Israel, too, figures into this dialectic. In his program to “decolonize Harvard,” Montalvo promoted materials highlighting Harvard student and faculty activism against Israel’s supposed “apartheid regime” and “settlement enterprise.” The student groups accused Israel of “structural and cultural forms of violence” and called for both “scholarly action” and collective resistance against the Jewish state.
(Christopher Rufo) Harvard finds itself in an ideological bind. Following Hamas’s horrific terror attack against Israel, the Harvard College Palestine Solidarity Committee issued a statement, co-signed by 33 other student groups, blaming the Jewish state for the murder, rape, and mutilation of its own citizens by Hamas. “Today’s events did not occur in a vacuum,” the statement read. “The apartheid regime is the only one to blame.”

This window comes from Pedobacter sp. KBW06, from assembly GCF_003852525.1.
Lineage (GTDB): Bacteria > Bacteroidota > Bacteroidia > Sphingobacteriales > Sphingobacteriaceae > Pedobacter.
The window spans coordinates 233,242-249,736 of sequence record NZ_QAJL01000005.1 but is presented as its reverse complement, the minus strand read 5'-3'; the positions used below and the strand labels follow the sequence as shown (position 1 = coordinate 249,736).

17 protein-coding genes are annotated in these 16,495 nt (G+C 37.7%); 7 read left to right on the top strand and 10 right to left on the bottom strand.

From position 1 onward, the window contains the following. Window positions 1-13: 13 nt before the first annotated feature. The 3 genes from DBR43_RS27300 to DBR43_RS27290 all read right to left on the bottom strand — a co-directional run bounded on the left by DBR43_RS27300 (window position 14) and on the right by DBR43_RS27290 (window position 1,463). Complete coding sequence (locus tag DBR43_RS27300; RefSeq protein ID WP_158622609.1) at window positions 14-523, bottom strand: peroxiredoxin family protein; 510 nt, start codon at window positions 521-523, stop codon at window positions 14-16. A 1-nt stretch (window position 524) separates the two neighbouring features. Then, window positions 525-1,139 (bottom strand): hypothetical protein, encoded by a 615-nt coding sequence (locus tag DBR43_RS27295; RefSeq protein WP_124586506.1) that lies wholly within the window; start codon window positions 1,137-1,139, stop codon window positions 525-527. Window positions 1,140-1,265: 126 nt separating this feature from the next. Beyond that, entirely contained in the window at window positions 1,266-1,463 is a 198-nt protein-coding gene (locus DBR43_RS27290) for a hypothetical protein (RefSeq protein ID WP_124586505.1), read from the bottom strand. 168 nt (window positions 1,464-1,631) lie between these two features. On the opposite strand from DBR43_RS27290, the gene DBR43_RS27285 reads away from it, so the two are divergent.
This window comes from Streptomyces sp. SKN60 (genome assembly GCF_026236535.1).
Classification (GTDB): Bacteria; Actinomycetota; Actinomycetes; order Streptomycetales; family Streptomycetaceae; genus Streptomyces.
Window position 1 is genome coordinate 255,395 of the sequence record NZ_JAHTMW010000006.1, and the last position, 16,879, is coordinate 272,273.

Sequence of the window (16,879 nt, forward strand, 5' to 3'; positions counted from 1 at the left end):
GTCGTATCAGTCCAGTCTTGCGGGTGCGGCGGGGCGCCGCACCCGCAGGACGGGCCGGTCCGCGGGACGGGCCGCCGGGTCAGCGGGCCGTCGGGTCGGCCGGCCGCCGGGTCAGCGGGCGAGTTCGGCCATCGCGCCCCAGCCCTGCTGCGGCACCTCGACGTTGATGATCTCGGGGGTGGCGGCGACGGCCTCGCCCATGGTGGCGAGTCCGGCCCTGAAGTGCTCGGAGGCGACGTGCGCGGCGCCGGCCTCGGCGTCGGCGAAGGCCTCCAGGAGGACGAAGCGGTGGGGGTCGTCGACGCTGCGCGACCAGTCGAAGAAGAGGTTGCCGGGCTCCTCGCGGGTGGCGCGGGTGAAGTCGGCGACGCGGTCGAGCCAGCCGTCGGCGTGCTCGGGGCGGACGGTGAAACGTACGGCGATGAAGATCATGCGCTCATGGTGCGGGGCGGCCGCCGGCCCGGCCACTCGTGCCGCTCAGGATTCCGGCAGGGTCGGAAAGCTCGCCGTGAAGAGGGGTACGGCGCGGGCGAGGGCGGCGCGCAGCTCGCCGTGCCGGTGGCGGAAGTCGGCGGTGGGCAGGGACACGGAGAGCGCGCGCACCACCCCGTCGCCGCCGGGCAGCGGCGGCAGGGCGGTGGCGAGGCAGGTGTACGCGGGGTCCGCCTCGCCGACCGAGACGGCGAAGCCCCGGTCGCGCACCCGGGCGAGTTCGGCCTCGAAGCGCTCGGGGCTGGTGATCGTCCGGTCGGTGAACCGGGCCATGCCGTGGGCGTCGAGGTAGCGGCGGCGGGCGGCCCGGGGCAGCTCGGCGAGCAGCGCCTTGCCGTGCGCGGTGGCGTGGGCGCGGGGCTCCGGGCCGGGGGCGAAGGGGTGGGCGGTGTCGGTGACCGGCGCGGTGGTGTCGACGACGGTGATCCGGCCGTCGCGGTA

The reaction was swift. The media, the public, and prominent political figures condemned the students for rationalizing atrocities against innocent people, including women, children, and the elderly. Harvard’s administration, long accustomed to toeing the radical line, hesitated for days before releasing a generic statement of condemnation and writing that “no student group—not even 30 student groups—speaks for Harvard University or its leadership.”